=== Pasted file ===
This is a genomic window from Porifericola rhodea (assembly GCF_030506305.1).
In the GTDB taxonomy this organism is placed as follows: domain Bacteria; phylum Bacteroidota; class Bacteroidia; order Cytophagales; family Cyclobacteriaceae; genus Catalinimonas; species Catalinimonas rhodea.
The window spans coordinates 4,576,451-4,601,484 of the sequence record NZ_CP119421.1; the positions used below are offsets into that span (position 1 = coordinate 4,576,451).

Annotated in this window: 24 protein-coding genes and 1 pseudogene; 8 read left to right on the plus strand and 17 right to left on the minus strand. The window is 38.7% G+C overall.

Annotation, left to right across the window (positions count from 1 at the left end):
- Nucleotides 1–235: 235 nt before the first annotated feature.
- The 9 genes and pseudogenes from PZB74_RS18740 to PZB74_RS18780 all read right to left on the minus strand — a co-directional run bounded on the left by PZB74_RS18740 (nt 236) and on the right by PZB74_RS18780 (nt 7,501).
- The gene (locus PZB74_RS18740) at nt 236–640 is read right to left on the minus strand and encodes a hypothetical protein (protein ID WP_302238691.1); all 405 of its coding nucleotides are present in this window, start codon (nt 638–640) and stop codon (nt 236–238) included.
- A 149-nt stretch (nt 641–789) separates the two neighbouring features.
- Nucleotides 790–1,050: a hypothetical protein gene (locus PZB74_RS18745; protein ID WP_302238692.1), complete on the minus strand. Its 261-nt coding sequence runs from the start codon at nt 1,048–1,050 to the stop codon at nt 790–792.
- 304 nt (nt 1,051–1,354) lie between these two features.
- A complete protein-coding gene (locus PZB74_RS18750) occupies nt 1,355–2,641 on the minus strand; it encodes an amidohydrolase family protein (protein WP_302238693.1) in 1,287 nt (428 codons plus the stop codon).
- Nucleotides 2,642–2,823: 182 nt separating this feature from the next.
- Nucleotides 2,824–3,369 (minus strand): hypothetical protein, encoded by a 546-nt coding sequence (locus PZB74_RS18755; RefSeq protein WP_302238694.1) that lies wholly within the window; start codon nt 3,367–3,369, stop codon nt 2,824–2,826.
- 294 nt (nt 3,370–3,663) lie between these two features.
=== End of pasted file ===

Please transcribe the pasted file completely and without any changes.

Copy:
This is a genomic window from Porifericola rhodea (assembly GCF_030506305.1).
In the GTDB taxonomy this organism is placed as follows: domain Bacteria; phylum Bacteroidota; class Bacteroidia; order Cytophagales; family Cyclobacteriaceae; genus Catalinimonas; species Catalinimonas rhodea.
The window spans coordinates 4,576,451-4,601,484 of the sequence record NZ_CP119421.1; the positions used below are offsets into that span (position 1 = coordinate 4,576,451).

Annotated in this window: 24 protein-coding genes and 1 pseudogene; 8 read left to right on the plus strand and 17 right to left on the minus strand. The window is 38.7% G+C overall.

Annotation, left to right across the window (positions count from 1 at the left end):
- Nucleotides 1–235: 235 nt before the first annotated feature.
- The 9 genes and pseudogenes from PZB74_RS18740 to PZB74_RS18780 all read right to left on the minus strand — a co-directional run bounded on the left by PZB74_RS18740 (nt 236) and on the right by PZB74_RS18780 (nt 7,501).
- The gene (locus PZB74_RS18740) at nt 236–640 is read right to left on the minus strand and encodes a hypothetical protein (protein ID WP_302238691.1); all 405 of its coding nucleotides are present in this window, start codon (nt 638–640) and stop codon (nt 236–238) included.
- A 149-nt stretch (nt 641–789) separates the two neighbouring features.
- Nucleotides 790–1,050: a hypothetical protein gene (locus PZB74_RS18745; protein ID WP_302238692.1), complete on the minus strand. Its 261-nt coding sequence runs from the start codon at nt 1,048–1,050 to the stop codon at nt 790–792.
- 304 nt (nt 1,051–1,354) lie between these two features.
- A complete protein-coding gene (locus PZB74_RS18750) occupies nt 1,355–2,641 on the minus strand; it encodes an amidohydrolase family protein (protein WP_302238693.1) in 1,287 nt (428 codons plus the stop codon).
- Nucleotides 2,642–2,823: 182 nt separating this feature from the next.
- Nucleotides 2,824–3,369 (minus strand): hypothetical protein, encoded by a 546-nt coding sequence (locus PZB74_RS18755; RefSeq protein WP_302238694.1) that lies wholly within the window; start codon nt 3,367–3,369, stop codon nt 2,824–2,826.
- 294 nt (nt 3,370–3,663) lie between these two features.